If their argument is they are just "anti-obesity" then I ask myself why did they choose those words? Why couldn't they say "eat healthy" or "eat less junk"? And why are they only targeting women? There is no "eat less" t-shirt for men. What does this tell you? How does this make you feel?

Thursday, July 29, 2010

A song about awesome feminists!

Le Tigre- Hot Topic

Fearless Feminist Photo Contest

So these are two of the photographs that I entered into the Fearless Feminist Photo Contest:


"It starts here"

I thought I'd talk a little about each one.

In the first photograph I have a Susan B. Anthony dollar in the midst of other coins. As we all know, those on U.S. currency are mostly past presidents of the United States, who all happen to be men, so I thought it was really cool that we had an influental figure in the Women's Movement on U.S. currency. For those of you who are not familiar with Susan B. Anthony, she was a civil rights leader in the 19th century. She fought for women's rights, especially for women's right to vote. Favorite words by her: "Men, their rights, and nothing more; women, their rights, and nothing less"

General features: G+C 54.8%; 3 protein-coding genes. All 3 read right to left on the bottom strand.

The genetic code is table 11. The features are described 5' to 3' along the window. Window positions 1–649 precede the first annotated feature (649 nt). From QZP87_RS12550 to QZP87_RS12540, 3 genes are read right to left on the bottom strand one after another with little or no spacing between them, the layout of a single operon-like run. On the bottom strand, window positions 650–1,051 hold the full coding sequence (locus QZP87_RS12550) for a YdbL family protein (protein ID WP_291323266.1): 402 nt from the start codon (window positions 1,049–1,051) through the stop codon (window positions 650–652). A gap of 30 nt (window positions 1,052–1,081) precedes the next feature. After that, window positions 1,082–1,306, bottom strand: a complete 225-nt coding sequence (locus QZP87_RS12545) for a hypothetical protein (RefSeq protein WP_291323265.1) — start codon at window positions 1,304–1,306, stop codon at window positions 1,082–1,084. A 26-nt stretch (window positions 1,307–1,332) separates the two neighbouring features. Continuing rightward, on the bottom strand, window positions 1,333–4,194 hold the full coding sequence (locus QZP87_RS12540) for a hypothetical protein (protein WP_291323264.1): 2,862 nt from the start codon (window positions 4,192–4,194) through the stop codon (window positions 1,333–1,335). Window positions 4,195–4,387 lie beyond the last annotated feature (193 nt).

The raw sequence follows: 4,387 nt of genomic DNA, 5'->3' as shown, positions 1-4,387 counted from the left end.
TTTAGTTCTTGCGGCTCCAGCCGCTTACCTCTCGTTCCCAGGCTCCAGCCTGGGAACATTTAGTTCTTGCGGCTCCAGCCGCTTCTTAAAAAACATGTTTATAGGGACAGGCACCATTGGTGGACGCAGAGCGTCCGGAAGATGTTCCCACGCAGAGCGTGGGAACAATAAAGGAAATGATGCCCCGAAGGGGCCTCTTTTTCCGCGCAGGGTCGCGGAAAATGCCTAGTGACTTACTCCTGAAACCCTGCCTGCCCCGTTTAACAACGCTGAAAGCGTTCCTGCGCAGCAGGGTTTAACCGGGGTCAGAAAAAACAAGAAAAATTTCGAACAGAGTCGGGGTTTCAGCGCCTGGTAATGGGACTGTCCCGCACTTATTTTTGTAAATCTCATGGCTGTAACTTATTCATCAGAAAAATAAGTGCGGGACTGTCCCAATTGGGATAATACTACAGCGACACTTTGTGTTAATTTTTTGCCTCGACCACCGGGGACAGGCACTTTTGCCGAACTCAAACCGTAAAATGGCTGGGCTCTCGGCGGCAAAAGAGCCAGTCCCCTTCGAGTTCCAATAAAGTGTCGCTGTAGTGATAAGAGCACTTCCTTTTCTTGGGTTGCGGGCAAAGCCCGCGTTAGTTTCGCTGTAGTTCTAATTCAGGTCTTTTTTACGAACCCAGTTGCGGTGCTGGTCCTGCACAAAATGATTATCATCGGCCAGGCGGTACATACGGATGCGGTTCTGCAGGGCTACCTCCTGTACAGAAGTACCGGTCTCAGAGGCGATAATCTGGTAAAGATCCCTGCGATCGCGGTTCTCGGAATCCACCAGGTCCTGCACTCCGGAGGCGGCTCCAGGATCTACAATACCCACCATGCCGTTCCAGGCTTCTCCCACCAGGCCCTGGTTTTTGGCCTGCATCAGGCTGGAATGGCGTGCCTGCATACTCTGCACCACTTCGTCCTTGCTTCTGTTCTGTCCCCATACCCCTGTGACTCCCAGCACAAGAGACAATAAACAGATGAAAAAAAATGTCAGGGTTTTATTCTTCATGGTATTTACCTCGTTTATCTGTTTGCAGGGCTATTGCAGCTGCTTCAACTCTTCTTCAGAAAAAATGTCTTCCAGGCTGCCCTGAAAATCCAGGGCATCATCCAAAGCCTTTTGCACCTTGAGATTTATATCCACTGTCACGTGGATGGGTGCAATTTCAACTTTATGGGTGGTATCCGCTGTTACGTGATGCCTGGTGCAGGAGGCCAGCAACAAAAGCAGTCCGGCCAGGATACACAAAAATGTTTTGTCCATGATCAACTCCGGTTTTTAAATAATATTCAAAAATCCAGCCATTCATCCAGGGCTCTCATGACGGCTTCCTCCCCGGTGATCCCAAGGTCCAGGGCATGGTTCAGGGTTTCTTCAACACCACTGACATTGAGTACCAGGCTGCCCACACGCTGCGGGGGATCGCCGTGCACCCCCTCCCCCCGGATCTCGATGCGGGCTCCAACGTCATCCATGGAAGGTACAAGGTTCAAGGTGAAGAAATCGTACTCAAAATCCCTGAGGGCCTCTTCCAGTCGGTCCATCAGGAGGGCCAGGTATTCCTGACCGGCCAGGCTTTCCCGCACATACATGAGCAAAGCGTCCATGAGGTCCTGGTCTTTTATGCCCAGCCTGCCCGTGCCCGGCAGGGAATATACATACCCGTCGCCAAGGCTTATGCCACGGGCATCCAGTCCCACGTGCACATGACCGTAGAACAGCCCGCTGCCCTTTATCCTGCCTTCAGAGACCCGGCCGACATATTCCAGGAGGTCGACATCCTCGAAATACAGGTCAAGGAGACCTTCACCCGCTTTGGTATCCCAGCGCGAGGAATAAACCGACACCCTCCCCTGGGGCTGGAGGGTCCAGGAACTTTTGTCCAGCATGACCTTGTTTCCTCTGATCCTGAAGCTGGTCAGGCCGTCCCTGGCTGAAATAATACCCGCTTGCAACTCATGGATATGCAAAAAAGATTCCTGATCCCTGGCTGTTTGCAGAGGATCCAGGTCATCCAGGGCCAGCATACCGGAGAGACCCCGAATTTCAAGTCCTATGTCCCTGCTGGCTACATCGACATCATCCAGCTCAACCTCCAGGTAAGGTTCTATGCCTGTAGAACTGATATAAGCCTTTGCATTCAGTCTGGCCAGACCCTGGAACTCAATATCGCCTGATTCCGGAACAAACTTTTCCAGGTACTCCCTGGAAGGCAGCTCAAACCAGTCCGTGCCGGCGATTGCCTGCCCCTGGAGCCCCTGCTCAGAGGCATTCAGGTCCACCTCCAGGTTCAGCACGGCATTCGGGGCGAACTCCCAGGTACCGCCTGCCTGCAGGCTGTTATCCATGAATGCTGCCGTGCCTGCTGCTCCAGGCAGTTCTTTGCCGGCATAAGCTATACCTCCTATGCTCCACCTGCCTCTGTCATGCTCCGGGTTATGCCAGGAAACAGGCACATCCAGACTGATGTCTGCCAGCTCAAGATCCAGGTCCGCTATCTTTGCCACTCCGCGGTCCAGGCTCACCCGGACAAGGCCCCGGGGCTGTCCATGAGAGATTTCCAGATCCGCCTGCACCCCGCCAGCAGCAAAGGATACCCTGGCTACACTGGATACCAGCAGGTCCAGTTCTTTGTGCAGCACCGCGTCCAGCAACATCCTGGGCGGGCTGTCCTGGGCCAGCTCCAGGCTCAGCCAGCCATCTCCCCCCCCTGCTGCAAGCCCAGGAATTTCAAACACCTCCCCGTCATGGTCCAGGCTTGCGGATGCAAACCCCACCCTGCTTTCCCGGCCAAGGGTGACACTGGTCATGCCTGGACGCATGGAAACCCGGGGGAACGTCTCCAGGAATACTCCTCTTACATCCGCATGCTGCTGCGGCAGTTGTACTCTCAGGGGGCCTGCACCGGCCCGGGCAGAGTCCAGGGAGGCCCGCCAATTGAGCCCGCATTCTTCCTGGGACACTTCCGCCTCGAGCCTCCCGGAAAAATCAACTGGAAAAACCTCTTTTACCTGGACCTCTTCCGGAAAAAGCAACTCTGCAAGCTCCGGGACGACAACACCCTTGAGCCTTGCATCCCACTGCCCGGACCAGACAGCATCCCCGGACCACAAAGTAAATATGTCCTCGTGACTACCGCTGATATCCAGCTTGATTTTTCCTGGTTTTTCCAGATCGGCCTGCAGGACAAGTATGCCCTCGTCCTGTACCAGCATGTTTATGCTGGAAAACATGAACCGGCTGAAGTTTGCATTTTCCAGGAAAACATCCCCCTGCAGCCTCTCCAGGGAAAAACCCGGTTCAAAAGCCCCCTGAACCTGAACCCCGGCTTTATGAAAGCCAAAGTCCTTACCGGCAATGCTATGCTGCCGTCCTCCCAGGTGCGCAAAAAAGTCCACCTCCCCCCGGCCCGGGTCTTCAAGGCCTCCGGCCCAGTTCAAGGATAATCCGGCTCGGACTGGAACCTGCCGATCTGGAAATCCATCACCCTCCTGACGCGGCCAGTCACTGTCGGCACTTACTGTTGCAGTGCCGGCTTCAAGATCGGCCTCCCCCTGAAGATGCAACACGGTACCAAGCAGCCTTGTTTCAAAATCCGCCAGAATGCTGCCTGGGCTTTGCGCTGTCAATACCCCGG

What inspired me to take the second picture?
I was thinking about how I grew up and what I learned in school, and looking back I realized that I really did not have an education on women's issues, and I definitely wish that I had. I think that the only way we can empower girls is through teaching them as early as possible pivotal moments in history ESPECIALLY the women's movement. I really don't remember learning anything about the women's movement in elementary school or even in high school and that makes me angry! It was not until college that I took a women studies course and I had learned so much, and I had never felt more empowered. It would have been great feeling empowered at a younger age, it would have definitely helped me out a lot more growing up.